Amie fingers my hair when we reach the door to the ballroom. I used a curling iron to no avail, it’s already straightened itself out for me. Amie has this incredible wavy, sandy blond hair, the opposite of mine in color and body. “Should I give you a wakeup call in the morning? Just to make sure you don’t sleep through your alarm?”

“You don’t have to do that. You’ll be exhausted tomorrow morning after this. You should sleep in for once.”

“I have to work tomorrow, I’ll be up early.”

I don’t really understand why anyone would plan an engagement party on a Monday night, but apparently Armstrong’s mother was highly influential. Even if it was on a weekend, there’s a good chance Amie would be up early anyway. It doesn’t matter what time she goes to bed at, her internal alarm is set for 5:45 am.

“Sounds good. Maybe you can come by my place for lunch or something later?” I’m sure I can manage to scrounge up enough money to buy the necessary items to make sandwiches.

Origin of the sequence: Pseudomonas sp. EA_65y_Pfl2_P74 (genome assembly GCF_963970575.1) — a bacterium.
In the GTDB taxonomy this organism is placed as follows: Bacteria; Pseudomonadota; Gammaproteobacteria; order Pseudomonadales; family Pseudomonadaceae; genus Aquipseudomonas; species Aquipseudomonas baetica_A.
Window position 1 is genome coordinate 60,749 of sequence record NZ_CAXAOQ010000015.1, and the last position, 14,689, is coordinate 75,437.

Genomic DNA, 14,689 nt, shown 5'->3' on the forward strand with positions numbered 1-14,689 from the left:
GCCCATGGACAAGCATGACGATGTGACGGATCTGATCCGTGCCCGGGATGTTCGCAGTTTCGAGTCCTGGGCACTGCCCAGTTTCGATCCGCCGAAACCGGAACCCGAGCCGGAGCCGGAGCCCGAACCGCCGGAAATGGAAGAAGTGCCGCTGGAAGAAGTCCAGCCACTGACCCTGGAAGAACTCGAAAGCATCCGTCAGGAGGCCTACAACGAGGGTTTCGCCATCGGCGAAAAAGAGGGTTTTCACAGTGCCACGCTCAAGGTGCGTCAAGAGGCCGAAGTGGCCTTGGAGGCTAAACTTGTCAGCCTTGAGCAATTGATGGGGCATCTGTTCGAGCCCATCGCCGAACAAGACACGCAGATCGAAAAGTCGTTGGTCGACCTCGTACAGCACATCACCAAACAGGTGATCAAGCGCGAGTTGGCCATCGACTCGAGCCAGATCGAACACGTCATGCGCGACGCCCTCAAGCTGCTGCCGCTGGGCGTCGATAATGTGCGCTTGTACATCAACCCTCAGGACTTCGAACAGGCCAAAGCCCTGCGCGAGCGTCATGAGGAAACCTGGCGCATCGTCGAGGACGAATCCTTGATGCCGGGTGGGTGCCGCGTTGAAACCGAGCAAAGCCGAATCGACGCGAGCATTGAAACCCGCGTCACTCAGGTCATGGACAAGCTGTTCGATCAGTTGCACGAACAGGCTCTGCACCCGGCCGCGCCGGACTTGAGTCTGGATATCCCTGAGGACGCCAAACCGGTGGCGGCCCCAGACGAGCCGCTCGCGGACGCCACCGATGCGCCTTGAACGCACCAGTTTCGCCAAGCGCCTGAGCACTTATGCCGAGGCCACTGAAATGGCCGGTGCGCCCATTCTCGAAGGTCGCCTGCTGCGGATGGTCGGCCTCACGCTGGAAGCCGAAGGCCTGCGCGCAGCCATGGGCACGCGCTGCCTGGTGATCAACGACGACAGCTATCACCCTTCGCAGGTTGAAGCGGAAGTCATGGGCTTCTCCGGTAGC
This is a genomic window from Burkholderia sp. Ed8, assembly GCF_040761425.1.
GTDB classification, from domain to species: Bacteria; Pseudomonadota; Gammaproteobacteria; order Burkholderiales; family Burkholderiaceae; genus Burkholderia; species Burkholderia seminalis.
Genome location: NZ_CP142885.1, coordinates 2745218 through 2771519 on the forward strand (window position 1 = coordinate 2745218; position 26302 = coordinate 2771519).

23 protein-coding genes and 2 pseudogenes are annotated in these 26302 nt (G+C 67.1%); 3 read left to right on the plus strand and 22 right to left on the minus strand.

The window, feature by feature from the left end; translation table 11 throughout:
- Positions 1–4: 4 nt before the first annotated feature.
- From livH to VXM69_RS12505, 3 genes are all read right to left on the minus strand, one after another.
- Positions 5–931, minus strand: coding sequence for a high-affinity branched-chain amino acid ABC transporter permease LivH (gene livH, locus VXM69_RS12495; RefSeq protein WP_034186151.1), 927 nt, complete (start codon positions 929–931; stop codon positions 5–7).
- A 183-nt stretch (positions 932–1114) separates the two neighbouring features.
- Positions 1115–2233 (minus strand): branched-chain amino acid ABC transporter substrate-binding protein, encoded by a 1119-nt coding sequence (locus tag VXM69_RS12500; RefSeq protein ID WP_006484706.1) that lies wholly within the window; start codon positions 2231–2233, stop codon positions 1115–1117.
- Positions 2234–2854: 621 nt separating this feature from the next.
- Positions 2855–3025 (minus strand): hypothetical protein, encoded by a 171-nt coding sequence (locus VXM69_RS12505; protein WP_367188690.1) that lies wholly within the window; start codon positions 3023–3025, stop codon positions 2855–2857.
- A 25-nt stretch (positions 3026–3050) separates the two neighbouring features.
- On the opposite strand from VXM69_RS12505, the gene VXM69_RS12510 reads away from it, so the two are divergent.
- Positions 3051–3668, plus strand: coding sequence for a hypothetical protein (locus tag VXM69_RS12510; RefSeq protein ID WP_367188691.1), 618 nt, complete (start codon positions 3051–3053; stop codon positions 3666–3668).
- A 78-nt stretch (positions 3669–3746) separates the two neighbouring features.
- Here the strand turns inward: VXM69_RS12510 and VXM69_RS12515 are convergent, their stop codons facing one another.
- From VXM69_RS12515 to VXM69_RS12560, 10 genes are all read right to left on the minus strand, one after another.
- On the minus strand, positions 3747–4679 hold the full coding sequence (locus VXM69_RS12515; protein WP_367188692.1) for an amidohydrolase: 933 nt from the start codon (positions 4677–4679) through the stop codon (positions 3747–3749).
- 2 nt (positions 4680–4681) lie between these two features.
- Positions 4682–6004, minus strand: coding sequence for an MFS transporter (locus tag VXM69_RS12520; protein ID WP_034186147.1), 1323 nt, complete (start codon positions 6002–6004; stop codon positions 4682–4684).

She makes her scrunchy no-no face. “I’m having lunch with Army’s mother to discuss wedding plans.” I mirror her displeased expression. “Have fun with that.”

“We can do dinner later in the week. My treat.”

“You don’t have to buy.” In all honesty, I can’t afford to go out for dinner with Amie unless we do the dollar menu at the burger place down the street from my apartment, but my pride won’t let me admit that. Sadly, Amie swears that place gave her food poisoning, so she refuses to entertain eating there. Being in between jobs sucks.

“I’ll take you out to celebrate your audition.”

“If you insist.” I would love to eat something that isn’t from a cellophane package.

“I do.” She smiles, as if it’s not a big deal. I’m already reviewing the menus at various restaurants and picking the most reasonable, filling dinner options.